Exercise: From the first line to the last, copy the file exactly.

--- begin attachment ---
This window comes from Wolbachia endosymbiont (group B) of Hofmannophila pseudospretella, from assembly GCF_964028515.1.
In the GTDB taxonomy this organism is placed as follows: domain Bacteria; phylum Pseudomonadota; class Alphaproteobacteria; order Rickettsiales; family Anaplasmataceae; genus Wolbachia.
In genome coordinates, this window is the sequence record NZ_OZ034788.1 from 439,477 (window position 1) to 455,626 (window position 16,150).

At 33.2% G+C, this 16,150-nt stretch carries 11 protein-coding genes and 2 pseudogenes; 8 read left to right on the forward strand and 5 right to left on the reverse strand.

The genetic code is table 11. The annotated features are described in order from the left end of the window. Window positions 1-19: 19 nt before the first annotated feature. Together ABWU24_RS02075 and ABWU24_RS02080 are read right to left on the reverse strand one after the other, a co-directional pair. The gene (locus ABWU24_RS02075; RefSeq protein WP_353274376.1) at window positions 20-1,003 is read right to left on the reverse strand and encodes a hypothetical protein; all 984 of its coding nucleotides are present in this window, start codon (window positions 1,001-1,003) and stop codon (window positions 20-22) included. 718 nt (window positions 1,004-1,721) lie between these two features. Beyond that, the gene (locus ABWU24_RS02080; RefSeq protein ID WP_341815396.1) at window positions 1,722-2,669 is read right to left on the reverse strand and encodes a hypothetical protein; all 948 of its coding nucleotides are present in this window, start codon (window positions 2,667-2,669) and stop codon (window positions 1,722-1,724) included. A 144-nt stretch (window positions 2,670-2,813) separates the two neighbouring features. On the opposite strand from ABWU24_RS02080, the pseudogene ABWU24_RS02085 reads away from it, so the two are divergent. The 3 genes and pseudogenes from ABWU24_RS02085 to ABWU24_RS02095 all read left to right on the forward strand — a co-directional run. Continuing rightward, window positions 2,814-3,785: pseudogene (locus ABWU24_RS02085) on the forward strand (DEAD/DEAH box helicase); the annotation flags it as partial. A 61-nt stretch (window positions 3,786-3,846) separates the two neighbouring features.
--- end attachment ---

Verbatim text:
This window comes from Wolbachia endosymbiont (group B) of Hofmannophila pseudospretella, from assembly GCF_964028515.1.
In the GTDB taxonomy this organism is placed as follows: domain Bacteria; phylum Pseudomonadota; class Alphaproteobacteria; order Rickettsiales; family Anaplasmataceae; genus Wolbachia.
In genome coordinates, this window is the sequence record NZ_OZ034788.1 from 439,477 (window position 1) to 455,626 (window position 16,150).

At 33.2% G+C, this 16,150-nt stretch carries 11 protein-coding genes and 2 pseudogenes; 8 read left to right on the forward strand and 5 right to left on the reverse strand.

The genetic code is table 11. The annotated features are described in order from the left end of the window. Window positions 1-19: 19 nt before the first annotated feature. Together ABWU24_RS02075 and ABWU24_RS02080 are read right to left on the reverse strand one after the other, a co-directional pair. The gene (locus ABWU24_RS02075; RefSeq protein WP_353274376.1) at window positions 20-1,003 is read right to left on the reverse strand and encodes a hypothetical protein; all 984 of its coding nucleotides are present in this window, start codon (window positions 1,001-1,003) and stop codon (window positions 20-22) included. 718 nt (window positions 1,004-1,721) lie between these two features. Beyond that, the gene (locus ABWU24_RS02080; RefSeq protein ID WP_341815396.1) at window positions 1,722-2,669 is read right to left on the reverse strand and encodes a hypothetical protein; all 948 of its coding nucleotides are present in this window, start codon (window positions 2,667-2,669) and stop codon (window positions 1,722-1,724) included. A 144-nt stretch (window positions 2,670-2,813) separates the two neighbouring features. On the opposite strand from ABWU24_RS02080, the pseudogene ABWU24_RS02085 reads away from it, so the two are divergent. The 3 genes and pseudogenes from ABWU24_RS02085 to ABWU24_RS02095 all read left to right on the forward strand — a co-directional run. Continuing rightward, window positions 2,814-3,785: pseudogene (locus ABWU24_RS02085) on the forward strand (DEAD/DEAH box helicase); the annotation flags it as partial. A 61-nt stretch (window positions 3,786-3,846) separates the two neighbouring features.